Context of the Collect of Data

In the frame of his didactic study about real numbers, Bronner (1997) administered a test aimed at evaluating knowledge about finite decimal numbers and non-terminating decimal expansions (that he called idecimal numbers) to 71 French preservice teachers, with a Bachelor in mathematics or an equivalent degree. From the results, he concluded that the knowledge on decimal expansions is not adequate for solving non-elementary problemsFootnote 4 (pp. 210–213). Due to the current French curriculum on numbers (see above), and recurring empirical observations in teacher training sessions or in undergraduate tutorials, we considered this test as being relevant to evaluate nowadays students’ knowledge about real numbers at the transition between secondary and tertiary levels, and we used it with three populations in 2013 and 2014. The test is in two parts: in the first students have to choose among different proposals concerning the type of three numbers; in the second, they are asked to give definitions for decimal, rational, irrational and real numbers, the question about real numbers being the last one.

The test was first submitted to two classes in the scientific track of French high-school (Grade 12) in spring 2013; 52 students filled in the test. Then, 152 fresh university students following a course called “Foundations of Analysis” in the second semester of the academic year 2013–2014 answered the test. The test was passed during a tutorial session. During the first semester 2013–2014, the set of real numbers has been introduced through one of its axiomatic definitions, the specific axiom of continuity being stated as the existence of a supremum for each non-empty upper-bounded subset. This definition has been used by the lecturers to prove classical theorems on the convergence of sequences of real numbers and of functions. However, students had few opportunities to use it by themselves, and so we did not expect finding answers referring to this axiomatic definition. In November 2014, we submitted anew the test to first-year scientific students, before the first lectures on real numbers that were planned in the program; we collected 225 answers. The two tests given at Université de Montpellier were anonymous, in order to encourage students to answer, even if they were not sure of their answers. In the three cases, students had the possibility to use a calculator; the case being, they were asked to tick a box. In the reports about the students’ answers, we did not consider this aspect, due to the fact that it is difficult to evaluate in what respect it influenced the answers, or not.

About the Type of Numbers

The first part of the test was aimed at testing the hypothesis according to which usually, students entering university “do not assign the right meaning to inscriptions such as \( \sqrt{2} \), π (…)” (González-Martín et al. 2014, p. 123). In this part of the test, we were more generally concerned with the students’ capability to identify that there is no strict correspondence between the type of a number and the way it is represented (e.g. \( \sqrt{1,44} \) is not an irrational number; it is a finite decimal that can be represented by 1,2). We asked students to choose among different options concerning the type (finite decimal, rational, irrational, other) of three numbers, namely \( \sqrt{2} \), e and \( \sqrt{13,21} \), the same that were given by Bronner (1997); for the third number, we asked for a justification. The three proposed numbers are irrational. Our aim was to test if students recognize this type or not, depending on the way the numbers are represented, with the requirement of a justification for the third one.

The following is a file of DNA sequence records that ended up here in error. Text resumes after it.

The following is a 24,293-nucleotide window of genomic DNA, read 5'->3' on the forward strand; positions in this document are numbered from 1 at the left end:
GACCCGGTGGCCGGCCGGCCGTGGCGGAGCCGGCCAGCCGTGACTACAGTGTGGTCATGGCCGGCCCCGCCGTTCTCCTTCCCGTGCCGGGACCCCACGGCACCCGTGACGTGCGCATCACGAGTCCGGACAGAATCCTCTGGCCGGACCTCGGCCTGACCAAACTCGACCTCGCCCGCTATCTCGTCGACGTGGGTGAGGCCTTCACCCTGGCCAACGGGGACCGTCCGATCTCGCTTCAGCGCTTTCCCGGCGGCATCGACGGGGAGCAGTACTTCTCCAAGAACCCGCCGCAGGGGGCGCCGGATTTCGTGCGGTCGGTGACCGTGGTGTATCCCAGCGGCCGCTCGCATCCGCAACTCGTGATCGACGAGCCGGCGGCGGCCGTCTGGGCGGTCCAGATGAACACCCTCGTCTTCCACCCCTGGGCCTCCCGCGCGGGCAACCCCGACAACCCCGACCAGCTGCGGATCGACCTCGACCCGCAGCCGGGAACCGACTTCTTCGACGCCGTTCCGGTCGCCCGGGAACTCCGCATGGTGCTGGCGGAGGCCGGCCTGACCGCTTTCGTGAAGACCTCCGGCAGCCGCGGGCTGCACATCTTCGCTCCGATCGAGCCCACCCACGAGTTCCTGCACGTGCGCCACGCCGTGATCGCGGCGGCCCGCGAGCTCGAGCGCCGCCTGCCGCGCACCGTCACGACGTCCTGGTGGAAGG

Five main variables are likely to have an influence on students’ answers, depending on their value:

  • V1: the number is already known from students, or not.

  • V2: the type (rational or irrational) should be known from students, or not.

  • V3: a decimal approximation of the number has been used at the secondary level, or not.

  • V4: the number is represented by a digital term with a comma separation, or not.

  • V5: the number is represented by a digital term with a radical sign, or not.

The first number \( \sqrt{2} \) is known from grade 8 were it is first met; it is written with a radical sign but without comma separation in the digital term under the radical; it is the main example of irrational number in French secondary schools, so it should be known to be irrational by many students; however, some students are likely to consider it as a finite decimal number due to the fact that it is often being used through one of its decimal approximation (e.g. 1,414), or by using a calculator. Thus, the values of the variables for \( \sqrt{2} \) are: “Yes” for V1, V2, V3, V5, and “no” for V4.

In the French curriculum, the number e is introduced in grade 12 as a notation for the image of 1 under the exponential function, which is defined as the unique function f, differentiable on R, such that f′ = f and f(0) = 1 (MEN 2011, p. 6). It is less familiar to students than \( \sqrt{2} \). The discussion about the type of this number (rational or irrational) is not an objective of the program in grade 12. As for \( \sqrt{2} \), and for similar reasons, some students may consider it to be a finite decimal number. Moreover, the image of an element x is commonly noted by e x, so it is possible that some students consider e as a notation for the exponential function. Thus the values of the variables for the second number e are: “Yes” for V1, V3 and “No” for V2, V4, and V5.